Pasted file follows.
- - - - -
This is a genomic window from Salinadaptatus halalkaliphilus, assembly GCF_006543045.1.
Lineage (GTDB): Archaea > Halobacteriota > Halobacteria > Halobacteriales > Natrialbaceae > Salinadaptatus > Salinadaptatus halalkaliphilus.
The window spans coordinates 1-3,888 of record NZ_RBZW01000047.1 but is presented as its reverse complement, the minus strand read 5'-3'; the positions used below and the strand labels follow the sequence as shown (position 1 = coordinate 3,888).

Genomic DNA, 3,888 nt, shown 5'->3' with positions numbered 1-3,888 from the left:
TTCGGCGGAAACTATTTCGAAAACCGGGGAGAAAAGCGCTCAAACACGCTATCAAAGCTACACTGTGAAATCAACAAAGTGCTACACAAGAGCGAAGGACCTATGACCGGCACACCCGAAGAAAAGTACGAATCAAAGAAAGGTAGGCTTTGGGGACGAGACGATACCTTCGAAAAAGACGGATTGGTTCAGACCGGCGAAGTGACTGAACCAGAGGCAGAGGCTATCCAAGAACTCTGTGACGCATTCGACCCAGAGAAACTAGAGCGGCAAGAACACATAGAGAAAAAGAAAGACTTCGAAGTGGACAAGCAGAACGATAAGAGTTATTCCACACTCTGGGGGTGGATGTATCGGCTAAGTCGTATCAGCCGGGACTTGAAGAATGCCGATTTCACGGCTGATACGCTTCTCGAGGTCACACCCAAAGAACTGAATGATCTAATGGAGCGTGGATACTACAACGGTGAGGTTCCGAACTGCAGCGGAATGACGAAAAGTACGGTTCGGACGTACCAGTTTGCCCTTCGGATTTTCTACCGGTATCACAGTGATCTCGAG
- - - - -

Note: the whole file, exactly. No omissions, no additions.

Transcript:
This is a genomic window from Salinadaptatus halalkaliphilus, assembly GCF_006543045.1.
Lineage (GTDB): Archaea > Halobacteriota > Halobacteria > Halobacteriales > Natrialbaceae > Salinadaptatus > Salinadaptatus halalkaliphilus.
The window spans coordinates 1-3,888 of record NZ_RBZW01000047.1 but is presented as its reverse complement, the minus strand read 5'-3'; the positions used below and the strand labels follow the sequence as shown (position 1 = coordinate 3,888).

Genomic DNA, 3,888 nt, shown 5'->3' with positions numbered 1-3,888 from the left:
TTCGGCGGAAACTATTTCGAAAACCGGGGAGAAAAGCGCTCAAACACGCTATCAAAGCTACACTGTGAAATCAACAAAGTGCTACACAAGAGCGAAGGACCTATGACCGGCACACCCGAAGAAAAGTACGAATCAAAGAAAGGTAGGCTTTGGGGACGAGACGATACCTTCGAAAAAGACGGATTGGTTCAGACCGGCGAAGTGACTGAACCAGAGGCAGAGGCTATCCAAGAACTCTGTGACGCATTCGACCCAGAGAAACTAGAGCGGCAAGAACACATAGAGAAAAAGAAAGACTTCGAAGTGGACAAGCAGAACGATAAGAGTTATTCCACACTCTGGGGGTGGATGTATCGGCTAAGTCGTATCAGCCGGGACTTGAAGAATGCCGATTTCACGGCTGATACGCTTCTCGAGGTCACACCCAAAGAACTGAATGATCTAATGGAGCGTGGATACTACAACGGTGAGGTTCCGAACTGCAGCGGAATGACGAAAAGTACGGTTCGGACGTACCAGTTTGCCCTTCGGATTTTCTACCGGTATCACAGTGATCTCGAG